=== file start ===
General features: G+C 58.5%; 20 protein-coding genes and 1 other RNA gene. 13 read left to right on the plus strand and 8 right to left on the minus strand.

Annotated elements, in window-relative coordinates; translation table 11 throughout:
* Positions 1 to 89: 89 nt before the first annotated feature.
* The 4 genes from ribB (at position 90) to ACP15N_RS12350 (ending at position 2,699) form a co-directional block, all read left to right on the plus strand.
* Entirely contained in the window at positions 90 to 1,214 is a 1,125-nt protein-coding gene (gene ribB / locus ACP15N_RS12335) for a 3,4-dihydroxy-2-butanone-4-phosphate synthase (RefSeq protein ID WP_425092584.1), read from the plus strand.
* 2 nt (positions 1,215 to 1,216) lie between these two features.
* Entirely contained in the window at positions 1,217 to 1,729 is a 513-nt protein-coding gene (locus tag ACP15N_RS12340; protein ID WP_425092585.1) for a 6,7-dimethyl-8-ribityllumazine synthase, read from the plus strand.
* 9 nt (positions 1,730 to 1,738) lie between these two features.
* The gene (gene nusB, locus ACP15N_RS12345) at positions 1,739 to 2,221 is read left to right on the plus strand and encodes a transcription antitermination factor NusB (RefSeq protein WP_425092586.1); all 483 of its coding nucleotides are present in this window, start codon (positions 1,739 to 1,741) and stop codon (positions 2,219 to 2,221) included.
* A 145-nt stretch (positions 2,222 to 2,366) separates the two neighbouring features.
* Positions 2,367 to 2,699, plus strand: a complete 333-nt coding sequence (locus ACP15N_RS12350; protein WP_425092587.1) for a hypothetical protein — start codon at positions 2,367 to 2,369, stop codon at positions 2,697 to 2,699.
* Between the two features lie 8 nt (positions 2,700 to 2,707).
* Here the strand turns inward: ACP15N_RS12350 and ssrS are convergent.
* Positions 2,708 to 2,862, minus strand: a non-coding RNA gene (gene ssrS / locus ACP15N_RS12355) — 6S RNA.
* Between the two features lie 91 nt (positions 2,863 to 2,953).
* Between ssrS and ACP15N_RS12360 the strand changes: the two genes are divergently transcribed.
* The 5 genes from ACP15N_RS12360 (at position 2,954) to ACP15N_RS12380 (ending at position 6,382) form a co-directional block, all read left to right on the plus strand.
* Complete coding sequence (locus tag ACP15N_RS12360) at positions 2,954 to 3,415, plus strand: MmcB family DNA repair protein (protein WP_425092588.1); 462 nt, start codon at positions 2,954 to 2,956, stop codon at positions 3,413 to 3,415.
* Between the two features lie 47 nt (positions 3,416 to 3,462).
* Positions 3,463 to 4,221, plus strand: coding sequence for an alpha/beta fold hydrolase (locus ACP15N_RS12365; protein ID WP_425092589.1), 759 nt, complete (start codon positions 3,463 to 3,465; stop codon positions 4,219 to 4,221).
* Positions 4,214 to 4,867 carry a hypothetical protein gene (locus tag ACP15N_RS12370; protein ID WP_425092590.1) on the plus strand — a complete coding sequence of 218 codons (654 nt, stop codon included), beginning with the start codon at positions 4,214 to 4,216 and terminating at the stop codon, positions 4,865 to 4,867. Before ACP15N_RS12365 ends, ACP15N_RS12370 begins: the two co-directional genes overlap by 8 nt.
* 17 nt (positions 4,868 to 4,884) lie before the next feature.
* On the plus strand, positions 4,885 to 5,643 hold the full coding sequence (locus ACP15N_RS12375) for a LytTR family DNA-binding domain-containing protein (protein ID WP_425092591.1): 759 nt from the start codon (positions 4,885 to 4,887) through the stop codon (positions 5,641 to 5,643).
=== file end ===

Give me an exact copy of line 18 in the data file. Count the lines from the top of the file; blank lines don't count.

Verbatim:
* Complete coding sequence (locus tag ACP15N_RS12360) at positions 2,954 to 3,415, plus strand: MmcB family DNA repair protein (protein WP_425092588.1); 462 nt, start codon at positions 2,954 to 2,956, stop codon at positions 3,413 to 3,415.